Thursday, June 12, 2014

Color studies 2: Prince of Egypt

Continuing with the theme of color studies I did a marker rendition of a color study that was used for the movie "The Prince of Egypt" by Dreamworks. I remember watching that movie and being amazed by the level of animation produced. I had at that point begun to become jaded by Disney animation and feeling that all those proclamations of "animation is dead" were true. This movie blew my mind and remember thinking "Disney is back" and then "Holy S#!% this isn't Disney!". I was blown away and pulling out this art of book after all those years just reinforced that idea. The art direction in this movie is amazing and more films need to be made with this level of dedication, details, and love.

Sorry to gush. I was really impressed.

Going back to color studies, I was using my limited palette of handy Copic markers. I usually try to buy a limited palette of them to carry with me. I sometimes feel having a full palette makes you lazy. Not think of how colors are created, how they look next to each other, how they can create different moods. I'm trying to think more about how I use color. I'm obsessed. And trying to draw my own subjects sidetracks me. I'm happy with the way this came out.

Thursday, June 5, 2014

Color Studies

Last but not least last week was Color Studies. To start with after working 2 days on value studies, we had to switch gears to color. Using the same concepts of values, we had to color pick the light, medium, dark values of each area of the photograph to help us realize the shear amount of colors that a single object can have. I started with the image on the bottom and worked my way up, changing the way I not only picked the color, but also how I placed them in the image for easy access of review. The last (top most) image is a screen capture of an amazing artist names Craig Mullins. His photoshop paintings have so much depth, lighting, and variations, I had to try to break it down. It was amazing. You should try it yourself, with an artist that you like. You'll be surprised at what you can learn. I hope to post more color studies soon. 

Wednesday, June 4, 2014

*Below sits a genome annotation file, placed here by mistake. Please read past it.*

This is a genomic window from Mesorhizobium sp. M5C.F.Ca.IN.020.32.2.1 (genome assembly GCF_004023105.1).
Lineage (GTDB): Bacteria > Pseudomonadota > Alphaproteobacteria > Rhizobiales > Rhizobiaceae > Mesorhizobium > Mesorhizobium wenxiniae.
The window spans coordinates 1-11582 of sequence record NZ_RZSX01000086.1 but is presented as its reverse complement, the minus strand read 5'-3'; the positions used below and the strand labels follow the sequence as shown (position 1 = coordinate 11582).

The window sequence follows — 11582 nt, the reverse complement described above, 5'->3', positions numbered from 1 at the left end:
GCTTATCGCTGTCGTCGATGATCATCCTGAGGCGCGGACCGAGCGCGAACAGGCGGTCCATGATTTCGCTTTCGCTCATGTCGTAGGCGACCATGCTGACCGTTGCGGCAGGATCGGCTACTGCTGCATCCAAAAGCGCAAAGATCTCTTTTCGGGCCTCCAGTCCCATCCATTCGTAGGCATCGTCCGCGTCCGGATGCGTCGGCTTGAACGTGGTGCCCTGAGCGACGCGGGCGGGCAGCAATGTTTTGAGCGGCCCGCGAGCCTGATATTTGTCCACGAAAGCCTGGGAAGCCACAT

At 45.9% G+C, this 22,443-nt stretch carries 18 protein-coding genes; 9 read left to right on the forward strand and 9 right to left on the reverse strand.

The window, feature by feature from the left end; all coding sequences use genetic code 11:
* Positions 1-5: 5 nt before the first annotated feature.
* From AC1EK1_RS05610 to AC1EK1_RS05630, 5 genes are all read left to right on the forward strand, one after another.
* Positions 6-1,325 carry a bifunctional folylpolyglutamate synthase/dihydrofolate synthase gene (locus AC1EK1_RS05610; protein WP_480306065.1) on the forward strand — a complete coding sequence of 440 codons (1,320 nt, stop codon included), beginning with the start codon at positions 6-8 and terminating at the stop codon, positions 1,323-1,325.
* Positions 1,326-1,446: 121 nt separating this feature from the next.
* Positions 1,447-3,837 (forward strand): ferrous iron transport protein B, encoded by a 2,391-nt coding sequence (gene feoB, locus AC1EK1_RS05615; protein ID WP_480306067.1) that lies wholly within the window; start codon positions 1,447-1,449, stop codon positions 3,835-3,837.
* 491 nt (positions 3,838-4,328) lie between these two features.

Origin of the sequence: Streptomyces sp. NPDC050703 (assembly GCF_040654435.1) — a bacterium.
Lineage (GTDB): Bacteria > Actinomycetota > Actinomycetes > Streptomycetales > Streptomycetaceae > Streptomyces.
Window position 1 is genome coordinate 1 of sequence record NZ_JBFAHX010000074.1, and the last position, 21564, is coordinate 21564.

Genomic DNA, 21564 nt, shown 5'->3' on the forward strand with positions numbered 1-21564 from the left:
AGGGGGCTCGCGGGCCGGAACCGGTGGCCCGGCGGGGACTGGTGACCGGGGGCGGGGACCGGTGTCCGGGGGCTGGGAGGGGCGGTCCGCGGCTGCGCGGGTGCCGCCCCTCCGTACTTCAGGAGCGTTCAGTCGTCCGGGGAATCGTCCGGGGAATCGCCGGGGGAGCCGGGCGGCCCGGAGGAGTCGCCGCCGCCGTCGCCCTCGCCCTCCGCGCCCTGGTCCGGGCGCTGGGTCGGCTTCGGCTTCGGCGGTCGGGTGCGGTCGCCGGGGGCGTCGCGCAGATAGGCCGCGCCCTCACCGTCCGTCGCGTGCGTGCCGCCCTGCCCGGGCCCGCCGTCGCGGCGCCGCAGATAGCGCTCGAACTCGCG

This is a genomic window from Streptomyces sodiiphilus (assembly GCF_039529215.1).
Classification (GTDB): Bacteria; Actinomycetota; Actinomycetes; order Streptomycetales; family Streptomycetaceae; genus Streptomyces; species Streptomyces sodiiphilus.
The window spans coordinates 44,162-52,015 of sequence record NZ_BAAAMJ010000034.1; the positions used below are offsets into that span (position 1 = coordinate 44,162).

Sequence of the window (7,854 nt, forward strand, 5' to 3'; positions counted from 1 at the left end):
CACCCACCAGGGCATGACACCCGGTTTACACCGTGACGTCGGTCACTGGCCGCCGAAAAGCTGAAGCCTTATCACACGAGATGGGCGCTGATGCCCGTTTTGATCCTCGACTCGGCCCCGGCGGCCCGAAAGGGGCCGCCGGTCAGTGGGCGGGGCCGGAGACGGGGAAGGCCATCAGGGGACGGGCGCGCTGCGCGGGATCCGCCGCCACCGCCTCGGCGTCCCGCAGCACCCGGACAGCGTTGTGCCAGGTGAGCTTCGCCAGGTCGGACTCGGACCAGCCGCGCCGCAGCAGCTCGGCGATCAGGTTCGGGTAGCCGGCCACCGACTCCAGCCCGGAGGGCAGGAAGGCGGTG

Value Studies

In the Environment class from last week, I had to break images down into value studies. Using only 3 values I had to describe an exterior scene, showing depth and shape to tell the entire landscape with only those limitations. I had to do various versions, as you can tell by the image below. Some of the first ones weren't very successful, but after looking at scenes from Limbo I had a better idea of what needed to be done. (Side note, I need to purchase and play that game, it looks gorgeous!). Can you tell which ones came after looking at Limbo?
 The following day it was interiors, and we did the same thing with value studies, but he allowed us to work with 6 values this time around. I had even more trouble with those as I was lost as to the type, style, time of day, and lived-in-ness of each interior and that overwhelmed me. So I picked a photograph of an interior, desaturated it and worked off of it to create my own value study and add some of my own elements to it. On the bottom though you can see an image I created from my head that has it's merits. It's not completely successful, but isn't a bad start.
Overall I feel that what I really learned about all of this for me personally was that in the beginning I was both too wild and too timid with my values in creating the basic shapes. Eventually the whole image becomes one "muddy" medium toned bland image that has no interest (no matter how well designed and/or imagined the picture is), and only after I take step back can I see that I'm wasting all my schooling and I need to push it more does it come together and show it's true potential. Still have a lot of work to do, but it's nice to get back into the swing of things.